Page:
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Targeting blame

Perry made a mistake, but he's not alone. (Calum Agnew photo)
Perry made a mistake, but he’s not alone. (Calum Agnew photo)

In past weeks, Saint Mary’s University has made a mark in the national media. With the infamous ‘rape-chant’ still circulating the news, the university’s reputation is at stake. Most recently, student union president Jared Perry and vice president of student life Carrigan Desjardins resigned under pressure created by the public and media.

Before I continue on with this piece, I’d like to state that there is no way to defend such behaviour from frosh leaders, and rightful action must be taken. But should the blame fall entirely on the student leaders directly involved?

In the past few days, national and social media have depicted this incident with Perry at its centre. It was amplified mainly because of his inability to handle sharp questions from veteran journalists, and his ego, which made him pledge candidature for another upcoming student election.

Let’s take a breather for a second. If you were in his shoes, how would you have handled this issue? I can only imagine the pressure of speaking in front of national media only to be quoted selectively. The fact of the matter is that regardless of what came out of Perry’s mouth, it was pre-determined that he was to take the blame, and the fall, for the actions of foolish young frosh leaders.

In the past few days, Perry has taken quite the blow to his reputation, as well as to his personal dignity. Numerous threats and discussions regarding his future career has thrived among social media, and the truth of the matter is that it will hurt his future career prospects. Besides focusing on Perry, we should ask: what was the SMU administration’s role in all this? And was it Perry’s sole responsibility to micromanage the activities taking place at SMU during frosh week? If not, is it really fair for Perry to take all the blame?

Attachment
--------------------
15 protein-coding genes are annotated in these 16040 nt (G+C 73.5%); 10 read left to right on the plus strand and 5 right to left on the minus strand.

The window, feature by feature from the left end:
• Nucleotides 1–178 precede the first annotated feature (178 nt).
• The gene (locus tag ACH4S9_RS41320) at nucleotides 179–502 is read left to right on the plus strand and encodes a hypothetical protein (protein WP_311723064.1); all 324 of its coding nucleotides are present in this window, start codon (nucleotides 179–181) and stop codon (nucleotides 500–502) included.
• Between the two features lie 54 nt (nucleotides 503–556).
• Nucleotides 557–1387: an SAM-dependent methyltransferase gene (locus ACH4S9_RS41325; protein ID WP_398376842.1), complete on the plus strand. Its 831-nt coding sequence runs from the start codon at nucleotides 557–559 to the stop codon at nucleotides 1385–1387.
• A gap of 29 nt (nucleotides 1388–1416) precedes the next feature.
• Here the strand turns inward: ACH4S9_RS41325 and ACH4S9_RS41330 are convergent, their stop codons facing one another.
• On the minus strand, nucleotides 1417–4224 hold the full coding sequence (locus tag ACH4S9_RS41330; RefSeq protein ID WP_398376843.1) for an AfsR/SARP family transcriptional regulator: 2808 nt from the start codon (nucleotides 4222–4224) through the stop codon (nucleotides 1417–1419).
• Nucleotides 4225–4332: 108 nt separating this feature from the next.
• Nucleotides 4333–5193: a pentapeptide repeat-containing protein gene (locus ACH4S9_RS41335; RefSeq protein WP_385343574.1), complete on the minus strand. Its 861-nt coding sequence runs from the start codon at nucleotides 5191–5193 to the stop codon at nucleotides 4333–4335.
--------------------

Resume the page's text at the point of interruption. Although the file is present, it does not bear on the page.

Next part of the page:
Whether he likes it or not, Perry will be remembered as the student president who promoted the rape of young females. But in my opinion, he is nothing but a figurehead on whom the media has decided to pin its focus, and the university has failed to defend its student. By creating a figurehead, it creates the illusion that justice has been served— but there were no mentions of direct interviews nor apologies from frosh leaders who actually led freshmen into chanting such terrible verses. Perhaps it’s in the best interest of SMU to further silence students and members of administration: keeping the university’s reputation up is closely correlated with the future financial prospects of the institution.

Let’s not forget: Perry is just another young student in his 20s with limited life experience. There was no winner in this incident— not the community of Halifax, not SMU, and certainly not Jared Perry. As of now, we have two choices. We can either choose to ignore the real problem that lies behind the curtains and jeopardize this young man’s future, or we can take a closer look at how orientation activities are run, improve, and move on knowing that the right course of action has been taken. The choice is yours.



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